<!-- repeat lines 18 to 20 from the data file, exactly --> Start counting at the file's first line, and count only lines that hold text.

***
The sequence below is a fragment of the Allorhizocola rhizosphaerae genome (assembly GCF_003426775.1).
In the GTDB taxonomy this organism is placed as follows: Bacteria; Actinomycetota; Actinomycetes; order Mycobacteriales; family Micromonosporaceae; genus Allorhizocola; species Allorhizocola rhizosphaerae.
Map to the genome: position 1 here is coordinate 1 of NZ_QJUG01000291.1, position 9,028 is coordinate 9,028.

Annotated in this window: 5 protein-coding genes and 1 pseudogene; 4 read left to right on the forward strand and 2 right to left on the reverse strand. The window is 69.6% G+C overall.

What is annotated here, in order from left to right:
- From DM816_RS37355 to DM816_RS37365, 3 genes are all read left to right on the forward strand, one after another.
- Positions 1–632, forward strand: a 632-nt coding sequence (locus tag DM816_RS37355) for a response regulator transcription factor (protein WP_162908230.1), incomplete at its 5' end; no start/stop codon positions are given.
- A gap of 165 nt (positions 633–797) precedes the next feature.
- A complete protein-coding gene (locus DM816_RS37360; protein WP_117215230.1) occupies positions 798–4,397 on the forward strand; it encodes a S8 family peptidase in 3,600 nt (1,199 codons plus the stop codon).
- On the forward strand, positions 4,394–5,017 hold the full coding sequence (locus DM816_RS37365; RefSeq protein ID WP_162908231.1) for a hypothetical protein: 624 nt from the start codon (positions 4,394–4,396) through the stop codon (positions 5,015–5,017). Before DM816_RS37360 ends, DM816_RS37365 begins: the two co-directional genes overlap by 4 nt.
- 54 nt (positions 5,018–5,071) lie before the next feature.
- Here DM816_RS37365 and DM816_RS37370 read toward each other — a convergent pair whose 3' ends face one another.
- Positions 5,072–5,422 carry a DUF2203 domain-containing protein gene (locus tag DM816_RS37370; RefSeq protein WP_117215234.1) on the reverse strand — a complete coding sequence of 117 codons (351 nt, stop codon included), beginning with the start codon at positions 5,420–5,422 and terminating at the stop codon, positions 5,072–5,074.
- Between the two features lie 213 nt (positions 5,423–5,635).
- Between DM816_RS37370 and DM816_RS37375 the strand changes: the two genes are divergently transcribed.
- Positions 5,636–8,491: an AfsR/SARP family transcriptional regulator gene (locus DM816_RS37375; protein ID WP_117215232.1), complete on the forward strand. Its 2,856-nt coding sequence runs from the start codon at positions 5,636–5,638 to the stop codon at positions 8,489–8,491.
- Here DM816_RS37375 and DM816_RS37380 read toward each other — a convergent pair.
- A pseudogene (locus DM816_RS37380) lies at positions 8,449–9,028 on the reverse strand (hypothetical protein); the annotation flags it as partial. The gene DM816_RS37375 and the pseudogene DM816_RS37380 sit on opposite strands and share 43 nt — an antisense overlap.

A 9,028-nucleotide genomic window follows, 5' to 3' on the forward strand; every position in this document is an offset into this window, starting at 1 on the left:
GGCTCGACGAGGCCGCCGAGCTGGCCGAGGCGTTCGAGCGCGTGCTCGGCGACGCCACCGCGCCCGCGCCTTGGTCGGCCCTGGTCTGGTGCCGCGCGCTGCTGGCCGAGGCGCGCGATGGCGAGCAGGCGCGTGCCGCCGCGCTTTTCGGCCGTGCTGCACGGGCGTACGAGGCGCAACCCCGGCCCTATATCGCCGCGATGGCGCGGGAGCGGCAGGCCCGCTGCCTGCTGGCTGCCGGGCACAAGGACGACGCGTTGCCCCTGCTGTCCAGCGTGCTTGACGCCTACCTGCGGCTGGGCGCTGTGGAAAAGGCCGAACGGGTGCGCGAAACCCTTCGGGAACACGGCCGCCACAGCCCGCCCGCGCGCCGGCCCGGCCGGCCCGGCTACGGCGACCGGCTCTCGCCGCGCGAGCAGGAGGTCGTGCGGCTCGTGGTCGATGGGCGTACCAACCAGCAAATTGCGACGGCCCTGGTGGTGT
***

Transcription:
- A pseudogene (locus DM816_RS37380) lies at positions 8,449–9,028 on the reverse strand (hypothetical protein); the annotation flags it as partial. The gene DM816_RS37375 and the pseudogene DM816_RS37380 sit on opposite strands and share 43 nt — an antisense overlap.

A 9,028-nucleotide genomic window follows, 5' to 3' on the forward strand; every position in this document is an offset into this window, starting at 1 on the left:
GGCTCGACGAGGCCGCCGAGCTGGCCGAGGCGTTCGAGCGCGTGCTCGGCGACGCCACCGCGCCCGCGCCTTGGTCGGCCCTGGTCTGGTGCCGCGCGCTGCTGGCCGAGGCGCGCGATGGCGAGCAGGCGCGTGCCGCCGCGCTTTTCGGCCGTGCTGCACGGGCGTACGAGGCGCAACCCCGGCCCTATATCGCCGCGATGGCGCGGGAGCGGCAGGCCCGCTGCCTGCTGGCTGCCGGGCACAAGGACGACGCGTTGCCCCTGCTGTCCAGCGTGCTTGACGCCTACCTGCGGCTGGGCGCTGTGGAAAAGGCCGAACGGGTGCGCGAAACCCTTCGGGAACACGGCCGCCACAGCCCGCCCGCGCGCCGGCCCGGCCGGCCCGGCTACGGCGACCGGCTCTCGCCGCGCGAGCAGGAGGTCGTGCGGCTCGTGGTCGATGGGCGTACCAACCAGCAAATTGCGACGGCCCTGGTGGTGT